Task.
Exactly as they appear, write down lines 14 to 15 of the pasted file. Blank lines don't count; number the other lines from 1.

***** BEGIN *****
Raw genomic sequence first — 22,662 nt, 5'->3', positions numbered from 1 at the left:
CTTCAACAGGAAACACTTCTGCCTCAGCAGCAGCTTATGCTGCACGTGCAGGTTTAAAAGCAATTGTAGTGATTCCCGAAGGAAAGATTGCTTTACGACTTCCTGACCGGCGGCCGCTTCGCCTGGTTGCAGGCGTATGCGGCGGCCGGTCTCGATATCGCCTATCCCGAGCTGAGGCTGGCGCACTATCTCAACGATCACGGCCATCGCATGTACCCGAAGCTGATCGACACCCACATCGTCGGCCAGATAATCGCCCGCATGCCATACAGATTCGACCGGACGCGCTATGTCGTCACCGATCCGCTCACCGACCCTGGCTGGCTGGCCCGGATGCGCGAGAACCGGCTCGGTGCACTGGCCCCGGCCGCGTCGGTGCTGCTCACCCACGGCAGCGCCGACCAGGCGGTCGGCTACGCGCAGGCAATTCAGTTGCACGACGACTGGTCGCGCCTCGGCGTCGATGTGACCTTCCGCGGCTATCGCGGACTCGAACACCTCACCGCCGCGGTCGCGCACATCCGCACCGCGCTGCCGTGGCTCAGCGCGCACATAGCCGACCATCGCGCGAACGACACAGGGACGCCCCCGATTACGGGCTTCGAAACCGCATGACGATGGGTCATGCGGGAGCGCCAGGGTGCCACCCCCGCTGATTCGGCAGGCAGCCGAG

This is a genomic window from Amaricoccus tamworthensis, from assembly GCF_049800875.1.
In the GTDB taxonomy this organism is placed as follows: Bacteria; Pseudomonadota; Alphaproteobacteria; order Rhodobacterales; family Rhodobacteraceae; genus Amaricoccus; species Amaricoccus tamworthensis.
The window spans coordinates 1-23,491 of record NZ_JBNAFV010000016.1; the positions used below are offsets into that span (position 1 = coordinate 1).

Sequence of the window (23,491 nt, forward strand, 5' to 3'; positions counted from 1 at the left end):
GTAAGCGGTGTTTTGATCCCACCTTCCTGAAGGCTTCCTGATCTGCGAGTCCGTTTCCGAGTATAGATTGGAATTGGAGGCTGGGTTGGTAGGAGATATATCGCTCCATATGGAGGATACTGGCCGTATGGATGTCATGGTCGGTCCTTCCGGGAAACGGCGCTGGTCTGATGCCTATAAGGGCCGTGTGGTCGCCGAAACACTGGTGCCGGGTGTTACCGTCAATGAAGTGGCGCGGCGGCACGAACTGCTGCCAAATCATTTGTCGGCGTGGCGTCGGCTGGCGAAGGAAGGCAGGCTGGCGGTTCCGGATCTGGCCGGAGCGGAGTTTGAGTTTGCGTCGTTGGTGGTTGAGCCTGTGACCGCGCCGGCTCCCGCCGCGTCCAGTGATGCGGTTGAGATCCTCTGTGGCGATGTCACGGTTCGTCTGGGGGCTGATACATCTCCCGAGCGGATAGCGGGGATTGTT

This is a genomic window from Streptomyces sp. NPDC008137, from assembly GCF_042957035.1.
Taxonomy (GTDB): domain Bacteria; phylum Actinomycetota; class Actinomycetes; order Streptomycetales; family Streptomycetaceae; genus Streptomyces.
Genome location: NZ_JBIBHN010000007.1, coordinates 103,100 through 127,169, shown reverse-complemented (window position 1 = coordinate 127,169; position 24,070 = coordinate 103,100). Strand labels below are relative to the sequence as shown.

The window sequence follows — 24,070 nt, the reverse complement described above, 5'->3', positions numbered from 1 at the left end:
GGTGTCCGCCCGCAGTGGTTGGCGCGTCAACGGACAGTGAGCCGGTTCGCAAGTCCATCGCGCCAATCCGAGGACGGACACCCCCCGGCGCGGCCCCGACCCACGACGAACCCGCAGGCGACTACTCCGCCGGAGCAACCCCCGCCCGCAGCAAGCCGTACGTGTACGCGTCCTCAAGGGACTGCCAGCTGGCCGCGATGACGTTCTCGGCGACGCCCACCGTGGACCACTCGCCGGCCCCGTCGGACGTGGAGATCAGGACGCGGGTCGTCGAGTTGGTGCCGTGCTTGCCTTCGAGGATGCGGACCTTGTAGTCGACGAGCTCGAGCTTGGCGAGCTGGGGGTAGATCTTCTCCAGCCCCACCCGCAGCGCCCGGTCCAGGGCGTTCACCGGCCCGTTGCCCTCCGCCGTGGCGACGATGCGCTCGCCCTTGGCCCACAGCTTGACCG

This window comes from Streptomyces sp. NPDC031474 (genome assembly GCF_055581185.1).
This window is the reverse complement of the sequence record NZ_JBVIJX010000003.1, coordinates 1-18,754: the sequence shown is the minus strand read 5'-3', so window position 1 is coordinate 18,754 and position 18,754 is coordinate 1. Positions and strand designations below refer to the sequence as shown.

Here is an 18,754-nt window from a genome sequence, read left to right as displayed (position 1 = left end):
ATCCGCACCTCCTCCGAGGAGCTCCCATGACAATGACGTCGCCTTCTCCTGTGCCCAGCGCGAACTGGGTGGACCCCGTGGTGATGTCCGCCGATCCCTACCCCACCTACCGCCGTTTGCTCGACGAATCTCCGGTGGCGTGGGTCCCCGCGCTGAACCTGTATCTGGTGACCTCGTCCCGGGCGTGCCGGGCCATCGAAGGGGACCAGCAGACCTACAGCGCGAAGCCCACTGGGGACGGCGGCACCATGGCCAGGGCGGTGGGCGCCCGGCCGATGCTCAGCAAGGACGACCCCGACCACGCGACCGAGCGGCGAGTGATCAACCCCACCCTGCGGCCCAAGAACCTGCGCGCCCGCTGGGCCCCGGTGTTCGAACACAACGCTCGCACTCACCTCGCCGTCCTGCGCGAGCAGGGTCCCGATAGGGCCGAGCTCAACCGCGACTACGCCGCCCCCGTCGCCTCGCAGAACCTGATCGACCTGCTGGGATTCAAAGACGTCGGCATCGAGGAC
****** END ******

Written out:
This window is the reverse complement of the sequence record NZ_JBVIJX010000003.1, coordinates 1-18,754: the sequence shown is the minus strand read 5'-3', so window position 1 is coordinate 18,754 and position 18,754 is coordinate 1. Positions and strand designations below refer to the sequence as shown.

Here is an 18,754-nt window from a genome sequence, read left to right as displayed (position 1 = left end):